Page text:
Sean said...

Red_label, they are so cheap that you really have no reason not to buy one.

Just remember that, like any lighting modifier, there will be times the lambency diffuser will help your images and times you'd rather have something else.

I'm still trying to figure out when it works and when it doesn't...

The Shtes! said...

Maybe, to prevent the flash head from being pulled down (during chimping :P), you can do what Gary Fong tends to do - when the flash is upright he swivels the head. I suspect the weight issue might be the same with Fong's Lightsphere.

BTW - has the diffuser's smell lessened in the time you've had it?

Sean said...

Yeah, as far as the weight, I just need to figure out how to balance the thing or keep a hold on it as I move it around. Part of the blame is on my Sunpak though, I think it has loosened up a bit more than I'd like with use.

And yeah, the smell is still there. It doesn't really bother me, but it definitely is noticeable every time I get it out!

Stein-Henry said...

Thanks for the review. I just purchased one from ebay (hongkong) just cost me $2.90 and $7.8 for shipping. I just dont know how many years of waiting for its arrival.

Anonymous said...

Dude.. I owe you one.. Thanks for posting that list of which model you need to buy.. because Deal Extreme didn't really list out my SB-24.. and I almost bought the P1 model thinking it would fit my flash.. Whew..

Pete said...

Wow, thanks for the post. I almost bought the GFong version, but got it on ebay from the listing you put and saved some $$$. It's shipping from the U.S. too! Yes!!!

linkdelight said...

Great review, the lambency flash diffuser is a neccessory stuff to own for creating a diffuse flash lighting, is not heavy to carry. There are many cheap but have good effect editions in the market to save you money.

Anonymous said...

I've just received and am experimenting with the Lambency kit, which now includes all the colored domes. The odor by the way seems to be gone. I know the odor you are referring to; many products made in China and even in many parts of Asia have a similar odor. Perhaps it is a tropical manufacturing phenomenon that is difficult to avoid in this manufacturing/storage environment.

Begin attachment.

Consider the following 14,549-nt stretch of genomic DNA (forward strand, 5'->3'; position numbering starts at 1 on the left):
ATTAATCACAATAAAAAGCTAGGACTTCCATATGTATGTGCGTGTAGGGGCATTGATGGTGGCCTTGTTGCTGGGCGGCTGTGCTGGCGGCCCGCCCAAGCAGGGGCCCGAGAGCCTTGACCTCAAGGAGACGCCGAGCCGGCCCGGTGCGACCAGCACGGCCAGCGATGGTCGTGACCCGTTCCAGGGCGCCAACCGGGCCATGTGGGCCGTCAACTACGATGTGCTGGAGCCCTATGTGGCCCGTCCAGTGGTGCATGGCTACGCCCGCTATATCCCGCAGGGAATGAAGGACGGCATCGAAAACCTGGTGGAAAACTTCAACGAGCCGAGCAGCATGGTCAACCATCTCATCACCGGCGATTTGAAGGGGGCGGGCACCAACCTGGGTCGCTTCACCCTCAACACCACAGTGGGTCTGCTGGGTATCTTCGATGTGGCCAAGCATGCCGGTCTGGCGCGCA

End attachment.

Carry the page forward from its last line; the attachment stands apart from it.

I already had the Gary Fong Cloudsphere, but this one is the Lightsphere clone. I think the Lambency product is better made, fits better and so far is delivering better results. I'm using mine on the Canon 580EX II. I agree with the previous poster who says this concept works well, but not in all situations.

Anonymous said...

Ok, the Lambency stinks.. but what about the original Gary Fong? just to know, for sure my wife and a colleague's one wouldn't be so happy to have such item in the house if it's so "smelling".

Anonymous said...

I have been looking for the Lambency kit for a while now and i cannot find it anywhere in internet...if someone of you could lend me a hand in finding it I would be grateful....

my email is

thank you!!

Sean said...

By the look of it, the Lambency diffusers are no longer on the market. I suspect that whatever company in China was manufacturing them stopped doing so...

The Gary Fong models are still out there of course, but seem to have gone up in price!

Russell Phillippe said...

Not true - still available on bestofferbuy:

Sean said...

Nice find, Russell!

Anonymous said...

You can still get the Lambency Diffuser on Ebay no worries! I owned a Gary Fong, I liked it but it was the universal and they dont offer the fitted ones for my flash the Sony HVL-F42AM any more, Hell if you go on Gary Fong they dont offer any fitted ones except the colapsible ones. they look like crap! I am going with the Lambency P2!

Harry said...

Lambency: made in China.
Gary Fong: made in USA.

Anonymous said...

I purchased mine from Meritline on Jan 8th. I recieved it on Jan 22nd.
Very mild odor.
Mine fit a little loose on my Promaster 5200. I just jammed 4 of those round soft plastic rings you get on the top of a CD/DVD spindle and it stayed on great. The Promaster locks tightly to any position so it will hold well.

I purchased my daughter the universal Fong unit a year earlier.
It seems a little heavy on her Metz 58. She has to shoot P-TTL because the Auto mode of the Metz gets screwed up by light coming back at the flash sensor.

Resort Homes Magazine said...

Your review has helped me understand how this diffuser projects light. I do real estate photography so seeing the flash tests against the wall proved to be very informative for me.
I have the Fong Dome and I like it in some situations. My guess is that I'll have to buy a Lambency to compare it to my Fong.